‘Rethink Bayonne’ announces affordable housing design competition winner


The Rethink Bayonne competition, which sought to have homeowners design affordable housing projects, have announced their winner.

Bayonne urban design

By Daniel Ulloa/Hudson County View

The winning team is known as Arch 8. Hajdi Sinani is the leader of the team of 8. While one of the team members is a student, the rest are professionals in the field of urban design and alumni of the New York Institute of Technology (NYIT). The other members of the team are Maryan Makar, Sal Delgado, Rob Barberio, Belinda Silverne, Saw Hla Nwe, Zeynep Kurt, and Isaac Kalema.

They developed a concept for a multi-family home that includes one-bedroom dwellings and studio apartments, which includes a roof deck.

Through lifetime membership to the platform website Pueblo, which they are developing, Arch 8 can receive money when their design is used by builders who see it on the site and choose to use it.

Rethink Urban Design/Pueblo CEO Paul Garcia used his own 25 by 50 lot on West 13th St. in Bayonne as the basic pattern upon which a design had to fit in order to be used.

While initially billed as a large-scale community event, the COVID-19 pandemic largely derailed many of Rethink Bayonne’s plans.

They had begun planning the competition last June when the infection numbers were on the decline prior to the second wave hitting New Jersey.

“One of the biggest disappointments, we thought things were going to open, and we could have a physical event … We had not been able to reach the community in the way we wanted to,” he admitted, noting that he had hoped to get members of the city council involved – to no avail.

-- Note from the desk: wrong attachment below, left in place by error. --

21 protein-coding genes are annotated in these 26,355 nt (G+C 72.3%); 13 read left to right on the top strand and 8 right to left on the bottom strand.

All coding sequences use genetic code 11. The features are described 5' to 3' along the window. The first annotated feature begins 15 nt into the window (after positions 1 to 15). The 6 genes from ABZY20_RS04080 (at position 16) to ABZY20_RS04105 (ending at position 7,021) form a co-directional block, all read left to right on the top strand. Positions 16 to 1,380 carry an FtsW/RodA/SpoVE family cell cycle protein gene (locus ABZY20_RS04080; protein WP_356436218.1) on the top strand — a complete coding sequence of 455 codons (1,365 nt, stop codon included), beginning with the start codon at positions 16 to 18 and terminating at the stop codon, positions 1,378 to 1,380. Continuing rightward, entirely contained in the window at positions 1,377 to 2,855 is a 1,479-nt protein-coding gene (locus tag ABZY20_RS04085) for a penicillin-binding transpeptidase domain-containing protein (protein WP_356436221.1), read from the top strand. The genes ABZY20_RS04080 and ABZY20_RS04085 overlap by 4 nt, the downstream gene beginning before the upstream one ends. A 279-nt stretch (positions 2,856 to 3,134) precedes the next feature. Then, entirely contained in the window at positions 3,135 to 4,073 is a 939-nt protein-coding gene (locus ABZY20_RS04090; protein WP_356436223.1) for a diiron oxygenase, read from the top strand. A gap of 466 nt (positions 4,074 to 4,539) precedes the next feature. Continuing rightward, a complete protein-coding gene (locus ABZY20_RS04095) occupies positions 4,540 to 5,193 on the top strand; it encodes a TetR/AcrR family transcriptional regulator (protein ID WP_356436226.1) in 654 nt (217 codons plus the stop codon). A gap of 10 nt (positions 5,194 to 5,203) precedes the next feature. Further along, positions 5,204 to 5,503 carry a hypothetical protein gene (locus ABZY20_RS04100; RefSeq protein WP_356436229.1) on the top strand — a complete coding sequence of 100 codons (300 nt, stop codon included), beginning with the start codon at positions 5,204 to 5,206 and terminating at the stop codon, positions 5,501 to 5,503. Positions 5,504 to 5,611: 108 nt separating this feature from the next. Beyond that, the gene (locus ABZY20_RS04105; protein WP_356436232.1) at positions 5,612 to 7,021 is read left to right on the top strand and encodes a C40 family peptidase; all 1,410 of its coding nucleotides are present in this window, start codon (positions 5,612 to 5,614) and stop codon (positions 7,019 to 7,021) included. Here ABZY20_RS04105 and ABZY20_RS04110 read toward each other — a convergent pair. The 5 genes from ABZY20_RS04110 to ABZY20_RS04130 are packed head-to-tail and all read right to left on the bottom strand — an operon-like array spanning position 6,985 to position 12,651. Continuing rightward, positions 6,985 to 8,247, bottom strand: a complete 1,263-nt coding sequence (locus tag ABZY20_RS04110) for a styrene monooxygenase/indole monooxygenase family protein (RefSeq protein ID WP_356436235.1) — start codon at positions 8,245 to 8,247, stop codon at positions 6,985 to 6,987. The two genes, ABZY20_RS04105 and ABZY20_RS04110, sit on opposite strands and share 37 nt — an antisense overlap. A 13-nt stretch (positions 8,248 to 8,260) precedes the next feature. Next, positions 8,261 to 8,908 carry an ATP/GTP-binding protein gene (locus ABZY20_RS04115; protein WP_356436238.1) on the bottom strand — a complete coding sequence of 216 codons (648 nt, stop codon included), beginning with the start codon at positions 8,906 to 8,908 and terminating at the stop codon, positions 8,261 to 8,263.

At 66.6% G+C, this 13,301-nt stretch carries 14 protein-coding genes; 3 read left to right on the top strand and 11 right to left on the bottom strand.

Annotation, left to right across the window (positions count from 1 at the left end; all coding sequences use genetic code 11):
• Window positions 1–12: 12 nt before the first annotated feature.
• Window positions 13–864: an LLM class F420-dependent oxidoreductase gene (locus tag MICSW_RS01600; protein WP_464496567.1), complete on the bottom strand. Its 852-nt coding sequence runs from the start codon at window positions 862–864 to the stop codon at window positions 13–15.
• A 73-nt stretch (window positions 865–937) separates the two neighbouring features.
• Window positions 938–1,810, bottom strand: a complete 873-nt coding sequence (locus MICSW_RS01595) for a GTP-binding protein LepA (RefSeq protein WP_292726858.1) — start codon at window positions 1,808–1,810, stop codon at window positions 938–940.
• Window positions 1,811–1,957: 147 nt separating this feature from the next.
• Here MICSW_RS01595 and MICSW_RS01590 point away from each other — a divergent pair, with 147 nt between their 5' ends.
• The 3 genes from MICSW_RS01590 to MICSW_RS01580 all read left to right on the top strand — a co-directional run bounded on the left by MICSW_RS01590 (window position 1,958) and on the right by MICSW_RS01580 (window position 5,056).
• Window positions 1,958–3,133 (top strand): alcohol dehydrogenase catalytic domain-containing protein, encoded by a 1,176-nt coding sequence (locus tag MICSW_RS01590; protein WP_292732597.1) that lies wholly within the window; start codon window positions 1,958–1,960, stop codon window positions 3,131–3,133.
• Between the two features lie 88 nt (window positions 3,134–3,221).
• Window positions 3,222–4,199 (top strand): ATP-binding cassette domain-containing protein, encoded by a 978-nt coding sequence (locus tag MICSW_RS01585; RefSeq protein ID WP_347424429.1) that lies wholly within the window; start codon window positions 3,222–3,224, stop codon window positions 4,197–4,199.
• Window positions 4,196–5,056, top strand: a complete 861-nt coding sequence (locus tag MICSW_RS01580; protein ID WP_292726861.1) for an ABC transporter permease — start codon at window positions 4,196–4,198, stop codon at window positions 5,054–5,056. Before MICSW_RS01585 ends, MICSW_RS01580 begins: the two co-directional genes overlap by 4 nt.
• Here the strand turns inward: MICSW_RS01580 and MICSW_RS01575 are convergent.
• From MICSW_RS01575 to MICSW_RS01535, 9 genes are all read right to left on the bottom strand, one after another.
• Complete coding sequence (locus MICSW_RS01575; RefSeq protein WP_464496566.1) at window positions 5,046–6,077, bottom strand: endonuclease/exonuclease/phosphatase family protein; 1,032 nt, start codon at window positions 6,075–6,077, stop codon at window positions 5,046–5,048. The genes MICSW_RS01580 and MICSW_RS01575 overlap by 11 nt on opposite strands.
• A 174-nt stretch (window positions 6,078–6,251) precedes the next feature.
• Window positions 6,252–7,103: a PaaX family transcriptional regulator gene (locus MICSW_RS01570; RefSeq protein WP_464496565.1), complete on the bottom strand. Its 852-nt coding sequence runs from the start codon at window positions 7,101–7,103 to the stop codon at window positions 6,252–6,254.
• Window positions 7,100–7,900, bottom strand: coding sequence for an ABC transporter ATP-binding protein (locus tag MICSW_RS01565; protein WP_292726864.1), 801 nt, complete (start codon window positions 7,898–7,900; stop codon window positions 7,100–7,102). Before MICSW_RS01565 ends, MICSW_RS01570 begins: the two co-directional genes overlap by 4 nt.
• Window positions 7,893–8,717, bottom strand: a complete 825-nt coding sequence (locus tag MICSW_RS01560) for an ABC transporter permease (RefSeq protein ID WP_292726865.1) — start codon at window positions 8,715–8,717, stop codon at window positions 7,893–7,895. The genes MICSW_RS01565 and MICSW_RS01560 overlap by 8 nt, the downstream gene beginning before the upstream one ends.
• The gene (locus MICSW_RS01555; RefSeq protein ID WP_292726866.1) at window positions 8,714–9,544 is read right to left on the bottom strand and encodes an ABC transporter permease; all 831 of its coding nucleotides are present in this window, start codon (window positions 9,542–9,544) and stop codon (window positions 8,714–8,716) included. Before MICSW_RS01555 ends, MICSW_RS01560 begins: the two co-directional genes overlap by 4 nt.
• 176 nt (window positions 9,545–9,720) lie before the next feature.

“We didn’t get the people we wanted to give feedback on designs. We’re hoping, and as we go ahead and market these particular designs more, we will be able to reach the community we want.”

Garcia remains optimistic, aiming to work with full-service construction companies since they create renderings that can be used with the Arch 8 design concept.

They want to target people with outdated homes looking to sell or redevelop their land. The second target, unfortunately, is people about to enter foreclosure.

“Rent is still due. Mortgage is still due … I know many people in that situation,” he added.

They also want to reach people through developers, along with searching Zillow for houses that have been listed for several months and then reaching out.

“This has been a huge learning process,” Garcia said, noting it was his first time as an entrepreneur and working on a group for addressing community issues.

In doing so, he hopes to address the negative issues of gentrification.

“Gentrification is not wrong when the culture and the community stays in that particular area. Gentrification is only bad when you kick out the community,” he began.

“When a homeowner is able to go ahead and redevelop land and still stay within the community … we call that “’neighborhood revitalization,’” Garcia said.

He also rationalized that if someone uses the chosen design to rebuild their home, they can then decide to either remain in the community or sell their new home to someone else and make a profit.

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